• The contest ingredient list has been expanded to include Pillsbury's gluten-free line of products.

• Judges will award the Pillsbury Gluten Free Award to the finalist with the best recipe which uses a gluten-free product and does not contain wheat or any products that include wheat as an ingredient.

To enter, or for a complete list of rules and regulations, log onto BakeOff.com. Pillsbury will accept entries through May 8.


This recipe has been circling the Internet for some time and recently appeared on my Facebook page as well. There are several versions out there, but this one with maple syrup is particularly nice. The recipe has a few too many steps for a harried weekday morning, but if you have a few extra minutes this weekend, give it a try. There's no denying this is a bacon lover's dream, so if you have any in your family, be forewarned, they'll want more than one. And best yet, you don't have to buy those bacon-cup makers you may have seen advertised on dreaded infomercials.

Breakfast Bacon Cups

White or wheat bread

Bacon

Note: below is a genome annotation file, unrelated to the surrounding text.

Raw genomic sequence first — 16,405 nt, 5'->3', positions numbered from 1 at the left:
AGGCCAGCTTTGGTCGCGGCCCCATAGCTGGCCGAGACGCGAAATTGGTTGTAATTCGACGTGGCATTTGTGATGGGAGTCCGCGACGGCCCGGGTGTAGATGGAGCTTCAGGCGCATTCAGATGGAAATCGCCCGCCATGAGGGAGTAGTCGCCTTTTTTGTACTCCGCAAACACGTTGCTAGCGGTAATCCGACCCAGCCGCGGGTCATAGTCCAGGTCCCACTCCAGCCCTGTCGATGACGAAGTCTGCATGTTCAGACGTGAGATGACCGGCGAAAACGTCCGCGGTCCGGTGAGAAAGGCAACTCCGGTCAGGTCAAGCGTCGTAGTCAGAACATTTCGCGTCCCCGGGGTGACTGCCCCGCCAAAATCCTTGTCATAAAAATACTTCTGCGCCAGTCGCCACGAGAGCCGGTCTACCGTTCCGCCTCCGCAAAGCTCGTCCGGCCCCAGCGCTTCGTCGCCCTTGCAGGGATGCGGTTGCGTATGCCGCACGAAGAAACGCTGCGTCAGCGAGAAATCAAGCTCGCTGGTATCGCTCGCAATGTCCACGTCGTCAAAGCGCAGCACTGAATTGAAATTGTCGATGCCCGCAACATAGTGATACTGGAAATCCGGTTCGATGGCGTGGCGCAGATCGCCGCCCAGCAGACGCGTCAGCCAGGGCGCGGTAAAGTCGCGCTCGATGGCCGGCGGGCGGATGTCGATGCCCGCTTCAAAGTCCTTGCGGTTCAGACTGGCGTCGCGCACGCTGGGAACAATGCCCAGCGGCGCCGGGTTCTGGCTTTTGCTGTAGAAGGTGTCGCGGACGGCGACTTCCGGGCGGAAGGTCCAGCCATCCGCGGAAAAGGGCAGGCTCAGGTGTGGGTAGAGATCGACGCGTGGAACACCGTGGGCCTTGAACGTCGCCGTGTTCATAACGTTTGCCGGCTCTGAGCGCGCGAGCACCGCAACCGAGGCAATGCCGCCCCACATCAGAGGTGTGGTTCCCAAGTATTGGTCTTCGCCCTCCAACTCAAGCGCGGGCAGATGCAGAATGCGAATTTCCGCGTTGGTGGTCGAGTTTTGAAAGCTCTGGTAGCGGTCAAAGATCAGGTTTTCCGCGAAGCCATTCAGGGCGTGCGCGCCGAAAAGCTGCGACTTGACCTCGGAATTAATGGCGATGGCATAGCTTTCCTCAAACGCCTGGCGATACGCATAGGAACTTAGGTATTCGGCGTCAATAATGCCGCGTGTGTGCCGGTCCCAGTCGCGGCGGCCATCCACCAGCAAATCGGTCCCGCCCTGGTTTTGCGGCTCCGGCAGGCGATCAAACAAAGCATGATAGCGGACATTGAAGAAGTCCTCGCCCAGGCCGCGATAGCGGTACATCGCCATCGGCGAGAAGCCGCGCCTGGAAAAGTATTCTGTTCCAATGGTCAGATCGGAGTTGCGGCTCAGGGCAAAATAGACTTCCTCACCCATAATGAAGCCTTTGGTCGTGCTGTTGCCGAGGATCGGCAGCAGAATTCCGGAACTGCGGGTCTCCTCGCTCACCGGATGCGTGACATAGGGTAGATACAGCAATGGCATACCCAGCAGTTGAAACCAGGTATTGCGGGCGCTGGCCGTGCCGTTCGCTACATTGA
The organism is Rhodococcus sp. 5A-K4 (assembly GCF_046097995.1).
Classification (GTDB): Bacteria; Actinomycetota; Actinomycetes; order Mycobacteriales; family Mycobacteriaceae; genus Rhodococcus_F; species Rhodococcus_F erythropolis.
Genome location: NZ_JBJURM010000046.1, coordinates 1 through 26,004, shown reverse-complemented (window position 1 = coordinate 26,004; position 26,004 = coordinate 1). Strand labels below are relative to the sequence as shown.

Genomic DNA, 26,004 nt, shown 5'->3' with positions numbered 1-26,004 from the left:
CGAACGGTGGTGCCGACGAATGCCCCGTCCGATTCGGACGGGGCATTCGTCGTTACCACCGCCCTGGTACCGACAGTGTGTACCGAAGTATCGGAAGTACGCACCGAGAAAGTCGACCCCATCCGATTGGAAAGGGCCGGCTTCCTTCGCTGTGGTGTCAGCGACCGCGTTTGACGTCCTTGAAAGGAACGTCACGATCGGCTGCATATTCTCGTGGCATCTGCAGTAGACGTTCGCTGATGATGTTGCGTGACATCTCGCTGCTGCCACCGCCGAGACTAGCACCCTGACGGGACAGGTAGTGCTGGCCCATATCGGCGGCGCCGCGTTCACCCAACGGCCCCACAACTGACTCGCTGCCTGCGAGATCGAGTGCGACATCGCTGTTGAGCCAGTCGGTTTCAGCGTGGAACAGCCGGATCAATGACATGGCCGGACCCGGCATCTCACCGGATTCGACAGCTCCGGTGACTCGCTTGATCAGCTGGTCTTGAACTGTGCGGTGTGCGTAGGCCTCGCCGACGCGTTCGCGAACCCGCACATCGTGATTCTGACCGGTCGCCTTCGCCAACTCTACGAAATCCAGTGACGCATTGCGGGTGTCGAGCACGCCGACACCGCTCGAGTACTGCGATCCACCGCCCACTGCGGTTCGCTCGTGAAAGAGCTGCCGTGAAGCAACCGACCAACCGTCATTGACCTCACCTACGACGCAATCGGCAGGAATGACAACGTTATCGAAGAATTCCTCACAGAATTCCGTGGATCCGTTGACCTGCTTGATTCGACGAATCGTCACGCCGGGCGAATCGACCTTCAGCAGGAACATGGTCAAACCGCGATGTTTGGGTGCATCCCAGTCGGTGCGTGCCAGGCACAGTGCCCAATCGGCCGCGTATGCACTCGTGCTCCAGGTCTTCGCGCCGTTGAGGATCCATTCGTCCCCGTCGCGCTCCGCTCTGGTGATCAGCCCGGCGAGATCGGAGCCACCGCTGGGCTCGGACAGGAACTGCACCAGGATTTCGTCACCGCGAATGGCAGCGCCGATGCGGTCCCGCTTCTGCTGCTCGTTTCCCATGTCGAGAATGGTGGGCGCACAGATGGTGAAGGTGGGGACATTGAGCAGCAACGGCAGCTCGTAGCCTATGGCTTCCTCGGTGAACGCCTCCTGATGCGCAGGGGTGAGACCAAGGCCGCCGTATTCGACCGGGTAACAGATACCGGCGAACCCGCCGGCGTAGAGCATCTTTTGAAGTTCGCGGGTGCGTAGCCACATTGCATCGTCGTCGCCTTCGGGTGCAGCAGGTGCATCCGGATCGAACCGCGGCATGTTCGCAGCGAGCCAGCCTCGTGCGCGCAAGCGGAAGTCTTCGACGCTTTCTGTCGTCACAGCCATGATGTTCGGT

Shredded cheddar cheese

Eggs

Butter

Maple Syrup

Salt and pepper, to taste

Heat oven to 400 degrees. While the oven is preheating, partially cook the bacon for about 3-5 minutes in a large skillet under medium-high heat. You want the bacon to be a little cooked but still pliable. Mix maple syrup and butter in a small saucepan and heat over medium-low so butter melts. You can't mess this up so don't worry about amounts too much, but generally 1/2 stick of butter per cup of maple syrup is a good mix.

Using a cookie cutter, ravioli cutter or other 3-inch diameter cutter, cut circles out of the bread slices. Grease or spray muffin tins and line with bacon so the meat circles each mold. Brush each side of the bread with the syrup/butter mixture and place in cup so it rests evenly at the bottom of the mold. You may have to do a little trimming of the bread, but it's OK if it doesn't fit perfectly.

Crack an egg into each mold, season with salt and pepper and give each cup a sprinkle of cheese. You can also add the cheese on top of bread, beneath the egg. Bake until egg whites are just set, 20 to 25 minutes. Run a small knife around cups to loosen. Serve immediately.

Note: There are no specific quantities needed for this recipe. They will vary depending on how many you plan to make. It's safe to estimate about 2 bacon cups per person.

Contact Anne Braly at abraly@timesfreepress.com.